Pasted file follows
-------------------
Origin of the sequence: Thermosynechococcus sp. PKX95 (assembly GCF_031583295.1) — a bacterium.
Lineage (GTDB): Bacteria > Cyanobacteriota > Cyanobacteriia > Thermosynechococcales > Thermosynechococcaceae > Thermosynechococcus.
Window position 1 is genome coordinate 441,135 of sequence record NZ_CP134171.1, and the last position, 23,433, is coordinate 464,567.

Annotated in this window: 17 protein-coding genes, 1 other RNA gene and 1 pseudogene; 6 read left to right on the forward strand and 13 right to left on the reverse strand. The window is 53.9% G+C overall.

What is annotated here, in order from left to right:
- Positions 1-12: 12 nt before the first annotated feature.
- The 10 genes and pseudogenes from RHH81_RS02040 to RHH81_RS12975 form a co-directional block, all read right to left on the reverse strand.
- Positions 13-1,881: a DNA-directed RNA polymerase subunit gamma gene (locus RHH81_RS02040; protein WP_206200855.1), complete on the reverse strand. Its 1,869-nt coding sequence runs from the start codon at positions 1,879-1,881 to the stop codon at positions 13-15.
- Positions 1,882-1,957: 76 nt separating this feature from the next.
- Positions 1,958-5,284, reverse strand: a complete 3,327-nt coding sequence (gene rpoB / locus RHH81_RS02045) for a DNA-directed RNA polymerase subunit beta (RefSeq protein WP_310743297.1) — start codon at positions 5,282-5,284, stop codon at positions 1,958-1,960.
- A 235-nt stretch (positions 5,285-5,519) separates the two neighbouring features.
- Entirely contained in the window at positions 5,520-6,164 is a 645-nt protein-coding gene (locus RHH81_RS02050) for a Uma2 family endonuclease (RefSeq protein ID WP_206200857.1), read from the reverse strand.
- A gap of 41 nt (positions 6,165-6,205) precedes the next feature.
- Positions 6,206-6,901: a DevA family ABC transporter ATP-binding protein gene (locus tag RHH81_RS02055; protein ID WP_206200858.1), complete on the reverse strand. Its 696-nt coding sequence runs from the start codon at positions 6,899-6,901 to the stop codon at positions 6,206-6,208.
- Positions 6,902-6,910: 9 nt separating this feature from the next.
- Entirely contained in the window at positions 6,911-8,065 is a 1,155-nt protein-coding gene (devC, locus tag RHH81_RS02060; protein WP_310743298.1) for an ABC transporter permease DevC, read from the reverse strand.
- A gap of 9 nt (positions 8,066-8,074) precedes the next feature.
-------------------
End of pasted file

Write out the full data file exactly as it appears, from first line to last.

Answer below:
Origin of the sequence: Thermosynechococcus sp. PKX95 (assembly GCF_031583295.1) — a bacterium.
Lineage (GTDB): Bacteria > Cyanobacteriota > Cyanobacteriia > Thermosynechococcales > Thermosynechococcaceae > Thermosynechococcus.
Window position 1 is genome coordinate 441,135 of sequence record NZ_CP134171.1, and the last position, 23,433, is coordinate 464,567.

Annotated in this window: 17 protein-coding genes, 1 other RNA gene and 1 pseudogene; 6 read left to right on the forward strand and 13 right to left on the reverse strand. The window is 53.9% G+C overall.

What is annotated here, in order from left to right:
- Positions 1-12: 12 nt before the first annotated feature.
- The 10 genes and pseudogenes from RHH81_RS02040 to RHH81_RS12975 form a co-directional block, all read right to left on the reverse strand.
- Positions 13-1,881: a DNA-directed RNA polymerase subunit gamma gene (locus RHH81_RS02040; protein WP_206200855.1), complete on the reverse strand. Its 1,869-nt coding sequence runs from the start codon at positions 1,879-1,881 to the stop codon at positions 13-15.
- Positions 1,882-1,957: 76 nt separating this feature from the next.
- Positions 1,958-5,284, reverse strand: a complete 3,327-nt coding sequence (gene rpoB / locus RHH81_RS02045) for a DNA-directed RNA polymerase subunit beta (RefSeq protein WP_310743297.1) — start codon at positions 5,282-5,284, stop codon at positions 1,958-1,960.
- A 235-nt stretch (positions 5,285-5,519) separates the two neighbouring features.
- Entirely contained in the window at positions 5,520-6,164 is a 645-nt protein-coding gene (locus RHH81_RS02050) for a Uma2 family endonuclease (RefSeq protein ID WP_206200857.1), read from the reverse strand.
- A gap of 41 nt (positions 6,165-6,205) precedes the next feature.
- Positions 6,206-6,901: a DevA family ABC transporter ATP-binding protein gene (locus tag RHH81_RS02055; protein ID WP_206200858.1), complete on the reverse strand. Its 696-nt coding sequence runs from the start codon at positions 6,899-6,901 to the stop codon at positions 6,206-6,208.
- Positions 6,902-6,910: 9 nt separating this feature from the next.
- Entirely contained in the window at positions 6,911-8,065 is a 1,155-nt protein-coding gene (devC, locus tag RHH81_RS02060; protein WP_310743298.1) for an ABC transporter permease DevC, read from the reverse strand.
- A gap of 9 nt (positions 8,066-8,074) precedes the next feature.